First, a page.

A Seaford grandmother turned the tables on an alleged scammer. She told him she'd pay up — but when he arrived, he was met with an envelope stuffed with paper towels — and police. Newsday's Cecilia Dowd reports. Credit: Howard Schnapp

A Seaford grandmother flipped the script on a suspected scam artist, luring him into a trap set by Nassau police in a dramatic arrest captured on doorbell camera.

The Hollywood-style takedown began Thursday when Jean, a retired Nassau police 911 dispatcher, received a phone call from a man who, according to police, purported to be her grandson.

The crying caller told Jean, who asked that her last name not be used, that he'd been in a car accident, was being charged with driving under the influence and needed cash to get out of jail, she said.

Only one problem: Jean's grandchildren are still in elementary or middle school.

"I knew it was a scam," Jean, 73, said in an interview, explaining that she decided to play along, not expecting it to escalate.

Jean explains how a caller attempted to scam $8,000 from...

Jean explains how a caller attempted to scam $8,000 from her. Credit: Howard Schnapp

But it would unfold in rapid fashion, with Jean playing the role of the easily duped victim, in an account corroborated by police.

Jean said she received successive phone calls from a man purporting to be from the Nassau courts system, and later from an individual identifying himself as "Matt Levine," her fictitious grandson's attorney, who he said needed $8,000 in cash for bail.

Jean told "Levine" that she had the cash to pay a contractor performing work in her home — helping keep the suspect invested in the alleged con.

"I'm playing a game but it's getting serious now," Jean said, adding that the man knew her name, age and address.

Jean texted her daughter and best friend, who both work at the 911 call center, and alerted the Seventh Precinct, which dispatched two officers to the home.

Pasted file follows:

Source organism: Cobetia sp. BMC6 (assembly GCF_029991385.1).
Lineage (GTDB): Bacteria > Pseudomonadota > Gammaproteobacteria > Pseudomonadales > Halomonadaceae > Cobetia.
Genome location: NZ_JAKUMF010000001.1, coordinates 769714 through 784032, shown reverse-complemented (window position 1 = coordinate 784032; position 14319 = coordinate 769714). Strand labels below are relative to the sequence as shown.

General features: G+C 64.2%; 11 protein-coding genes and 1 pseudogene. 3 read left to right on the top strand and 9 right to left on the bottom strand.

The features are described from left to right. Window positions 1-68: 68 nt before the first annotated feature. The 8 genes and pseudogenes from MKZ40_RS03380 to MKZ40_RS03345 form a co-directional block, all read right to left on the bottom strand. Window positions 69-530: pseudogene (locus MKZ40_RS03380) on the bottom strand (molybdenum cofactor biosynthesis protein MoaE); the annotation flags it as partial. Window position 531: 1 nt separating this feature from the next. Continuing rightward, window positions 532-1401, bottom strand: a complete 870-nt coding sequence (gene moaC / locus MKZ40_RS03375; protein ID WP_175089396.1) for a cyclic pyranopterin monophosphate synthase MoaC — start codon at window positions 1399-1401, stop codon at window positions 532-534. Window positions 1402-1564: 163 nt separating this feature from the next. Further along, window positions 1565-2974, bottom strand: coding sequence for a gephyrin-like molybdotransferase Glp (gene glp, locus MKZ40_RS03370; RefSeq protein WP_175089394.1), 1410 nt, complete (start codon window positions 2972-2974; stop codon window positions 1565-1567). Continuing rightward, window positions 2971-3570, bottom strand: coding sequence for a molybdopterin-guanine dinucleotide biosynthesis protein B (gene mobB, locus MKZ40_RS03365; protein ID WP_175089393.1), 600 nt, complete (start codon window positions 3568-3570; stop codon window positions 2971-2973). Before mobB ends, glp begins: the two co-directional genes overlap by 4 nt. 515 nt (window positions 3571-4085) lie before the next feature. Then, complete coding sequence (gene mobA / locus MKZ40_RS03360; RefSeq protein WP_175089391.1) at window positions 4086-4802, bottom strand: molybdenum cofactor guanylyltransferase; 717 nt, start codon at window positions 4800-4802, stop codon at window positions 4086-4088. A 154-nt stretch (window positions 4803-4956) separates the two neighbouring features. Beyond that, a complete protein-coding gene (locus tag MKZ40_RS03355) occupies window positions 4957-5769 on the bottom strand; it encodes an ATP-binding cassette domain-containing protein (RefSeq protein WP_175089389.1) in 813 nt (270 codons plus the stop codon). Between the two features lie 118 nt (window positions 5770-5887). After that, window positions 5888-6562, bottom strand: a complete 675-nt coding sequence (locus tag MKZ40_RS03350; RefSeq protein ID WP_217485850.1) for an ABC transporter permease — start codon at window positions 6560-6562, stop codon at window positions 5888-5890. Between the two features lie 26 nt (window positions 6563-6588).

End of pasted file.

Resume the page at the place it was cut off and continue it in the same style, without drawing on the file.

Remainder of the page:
As cops were taking a report, the would-be scammer called back several times, giving Jean instructions to put the cash in a manila envelope to give to a bail bondsman who would arrive at her home in 10 minutes, she said.

That provided police a short window to move their vehicles out of sight and for Jean to plan one last deception — stuffing the envelope with paper towels so it looked legitimate. As Jean was on the phone with one member of the alleged scam team, another man arrived at the door to collect the package.

As the man — later identified by police as Joshua Gomez, 28, of Mineola — turned around to leave, two officers barged out the front door, tackling him with the takedown captured on Jean's Ring doorbell camera. After realizing that the alleged scam had fallen apart, the man on the phone hung up.

"These individuals sit at home and have nothing better to do than to think of ways to take advantage of our elderly," said Nassau Police Commissioner Patrick Ryder at a news conference Friday describing the incident.

Gomez, who has no prior arrests, is charged with third-degree attempted grand larceny, a felony. He was released on an appearance ticket and is due in court on Feb. 3. Efforts to reach him at his home Friday were not successful.

Police have not made any other arrests connected to the case.

Phone scams targeting the elderly are common, with scammers purporting to work for the IRS, Social Security, PSEG or the New York Lottery. Last year, Ryder said, there were 165 similar scams in Nassau and nine already in the first three weeks of 2022.

"I encourage anyone who gets a phone call like this to call your local police precinct," said Nassau District Attorney Anne Donnelly. "Let them know what's going on and together we will work to end these scammers."

At Jean's home Friday, her son Rusty credited her mother's bravery and wits.

"I'm very proud of her," he said.

Jean, meanwhile, said she's barely had time to digest the wild incident.

"I can't believe I did this," she said. "At my age I can't believe I actually told them to come to my house."

With Cecilia Dowd

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